In justifying whole bank purchases, credit union CEOs will reference learning from their competitor’s experiences and banking knowledge. Several areas include expanded commercial loan opportunities, entry into new markets, and adding staff with different expertise.
Trying to beat the competition by becoming the competition has always been a dubious strategy. Moreover, the example of early competition from the Morris Plan banks suggests credit unions will be more successful in developing their own unique competencies.
Credit union success was never guaranteed. In fact, one of the earliest and largest competitors for the untapped consumer credit market grew much faster and was far more consequential than the slowly emerging credit union system. That is until the 1934 passage of the FCU Act which ushered in a new era of credit union expansion.
The creation of Morris Plan banks
In 1910, attorney Arthur J. Morris (1881–1973) opened the Fidelity Savings and Trust Company in Norfolk, Virginia.
The Virginia lawyer was troubled that a securely employed workman, seeking a small loan, was denied access to credit from local banks and was forced to borrow from loan sharks. Morris thought that a country that denied bank loans to a large part of its population had a “weak spot” in its banking system. Morris studied the various banking laws in the U.S. in the hopes that some type of “banking institution could be evolved that would correct the existing evils and supply credit to the needy.”
Under a concept called the “Morris Plan,” he offered small loans to working people. In this approach, would-be borrowers had to submit references from two people of like character and earnings power to prove the borrower’s creditworthiness. Repayment of the loan was made through the weekly purchase of Installment Thrift Certificates equal to the face value of the loan, less origination, and investigative fees.
Morris Plan Banks expanded relying on state charters just as did the nascent credit union movement. By 1931, there were 109 Morris Plan banks operating in 142 cities with an annual loan volume of about $220,000,000.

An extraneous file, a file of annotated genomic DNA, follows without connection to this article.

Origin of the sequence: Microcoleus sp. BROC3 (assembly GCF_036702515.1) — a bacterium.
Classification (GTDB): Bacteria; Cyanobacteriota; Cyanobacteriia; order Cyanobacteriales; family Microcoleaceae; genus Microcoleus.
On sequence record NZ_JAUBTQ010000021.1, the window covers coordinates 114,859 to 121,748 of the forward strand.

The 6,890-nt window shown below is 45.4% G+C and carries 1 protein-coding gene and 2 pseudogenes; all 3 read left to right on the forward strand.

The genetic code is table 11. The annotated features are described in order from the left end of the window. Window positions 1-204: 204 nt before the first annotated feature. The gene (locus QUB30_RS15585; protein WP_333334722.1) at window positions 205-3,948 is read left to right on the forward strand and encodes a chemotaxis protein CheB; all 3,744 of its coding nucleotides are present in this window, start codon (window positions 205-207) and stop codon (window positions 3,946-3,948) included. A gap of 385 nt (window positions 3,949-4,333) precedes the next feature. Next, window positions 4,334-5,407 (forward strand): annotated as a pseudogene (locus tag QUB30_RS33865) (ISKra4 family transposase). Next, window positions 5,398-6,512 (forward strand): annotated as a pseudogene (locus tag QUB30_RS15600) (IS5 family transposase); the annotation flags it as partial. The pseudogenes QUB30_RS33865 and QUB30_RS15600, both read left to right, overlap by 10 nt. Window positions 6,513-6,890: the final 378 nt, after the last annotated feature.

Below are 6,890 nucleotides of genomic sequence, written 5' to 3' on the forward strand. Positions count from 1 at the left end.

In a November 23, 1931, TIME magazine personnel announcement, the industry’s two decades of success and growth were described as follows:
“Walter W. Head, past president of American Bankers Assn., was elected president of Morris Plan Corp. of America, succeeding Austin L. Babcock. Morris Plan Corp. has large stock holdings in all the Morris Plan banks, the largest industrial banking system in the U. S. In the last 21 years these banks loaned $1,750,000,000 to 7,000,000 people, and now do about $200,000,000 annual business with 800,000 customers.”
Morris Plan banks pioneered the use of automotive financing through arrangements between the Morris Plan Company of America, the holding company for Morris Plan banks, and the Studebaker Corporation. In 1917, through the subsidiary Morris Plan Insurance Society, credit life insurance was offered to pay off any outstanding loan balance if the borrower died. Any insurance left over went to the borrower’s estate.
In their description of Morris Plan banks, authors Phillips and Mushinski offer one explanation for the model’s success versus credit unions:
“The Morris Plan structure was more attuned to the individuality of typical Americans than were credit unions.”
“It should also be noted that the Morris Plan was not without critics, especially from the Russell Sage Foundation which viewed the lending procedure to be misleading at best, and at worst, an attempt to defraud the borrowers. Hence, many viewed the profit-seeking Morris Plan institutions as little better, and in some respects worse, than loan sharks.”
Morris Plan banks vs credit unions’ growth